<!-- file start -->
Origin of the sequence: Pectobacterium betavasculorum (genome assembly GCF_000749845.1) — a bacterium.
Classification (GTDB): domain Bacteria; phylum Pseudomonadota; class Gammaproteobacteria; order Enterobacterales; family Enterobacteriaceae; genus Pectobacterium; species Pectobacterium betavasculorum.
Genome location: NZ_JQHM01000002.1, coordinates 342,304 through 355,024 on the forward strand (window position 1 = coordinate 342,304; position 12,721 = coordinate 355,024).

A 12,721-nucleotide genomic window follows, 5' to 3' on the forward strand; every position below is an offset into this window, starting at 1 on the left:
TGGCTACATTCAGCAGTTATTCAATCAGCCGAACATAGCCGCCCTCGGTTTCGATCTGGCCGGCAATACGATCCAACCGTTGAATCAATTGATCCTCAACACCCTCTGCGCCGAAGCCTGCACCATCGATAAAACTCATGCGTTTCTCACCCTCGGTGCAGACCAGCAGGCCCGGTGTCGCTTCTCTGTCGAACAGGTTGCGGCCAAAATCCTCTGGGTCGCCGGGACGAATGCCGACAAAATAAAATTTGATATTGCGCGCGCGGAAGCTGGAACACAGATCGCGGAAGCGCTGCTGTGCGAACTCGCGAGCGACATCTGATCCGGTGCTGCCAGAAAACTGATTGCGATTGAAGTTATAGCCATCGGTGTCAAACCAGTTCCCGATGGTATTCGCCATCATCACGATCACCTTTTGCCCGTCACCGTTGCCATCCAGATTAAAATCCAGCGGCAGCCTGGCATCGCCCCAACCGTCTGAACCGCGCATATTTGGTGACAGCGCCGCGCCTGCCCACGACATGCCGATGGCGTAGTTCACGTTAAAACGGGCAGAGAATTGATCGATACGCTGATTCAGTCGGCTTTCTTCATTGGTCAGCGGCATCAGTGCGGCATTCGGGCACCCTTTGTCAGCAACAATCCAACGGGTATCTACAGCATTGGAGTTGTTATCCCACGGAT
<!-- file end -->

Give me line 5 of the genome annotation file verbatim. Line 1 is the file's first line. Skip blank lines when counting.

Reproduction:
TGGCTACATTCAGCAGTTATTCAATCAGCCGAACATAGCCGCCCTCGGTTTCGATCTGGCCGGCAATACGATCCAACCGTTGAATCAATTGATCCTCAACACCCTCTGCGCCGAAGCCTGCACCATCGATAAAACTCATGCGTTTCTCACCCTCGGTGCAGACCAGCAGGCCCGGTGTCGCTTCTCTGTCGAACAGGTTGCGGCCAAAATCCTCTGGGTCGCCGGGACGAATGCCGACAAAATAAAATTTGATATTGCGCGCGCGGAAGCTGGAACACAGATCGCGGAAGCGCTGCTGTGCGAACTCGCGAGCGACATCTGATCCGGTGCTGCCAGAAAACTGATTGCGATTGAAGTTATAGCCATCGGTGTCAAACCAGTTCCCGATGGTATTCGCCATCATCACGATCACCTTTTGCCCGTCACCGTTGCCATCCAGATTAAAATCCAGCGGCAGCCTGGCATCGCCCCAACCGTCTGAACCGCGCATATTTGGTGACAGCGCCGCGCCTGCCCACGACATGCCGATGGCGTAGTTCACGTTAAAACGGGCAGAGAATTGATCGATACGCTGATTCAGTCGGCTTTCTTCATTGGTCAGCGGCATCAGTGCGGCATTCGGGCACCCTTTGTCAGCAACAATCCAACGGGTATCTACAGCATTGGAGTTGTTATCCCACGGAT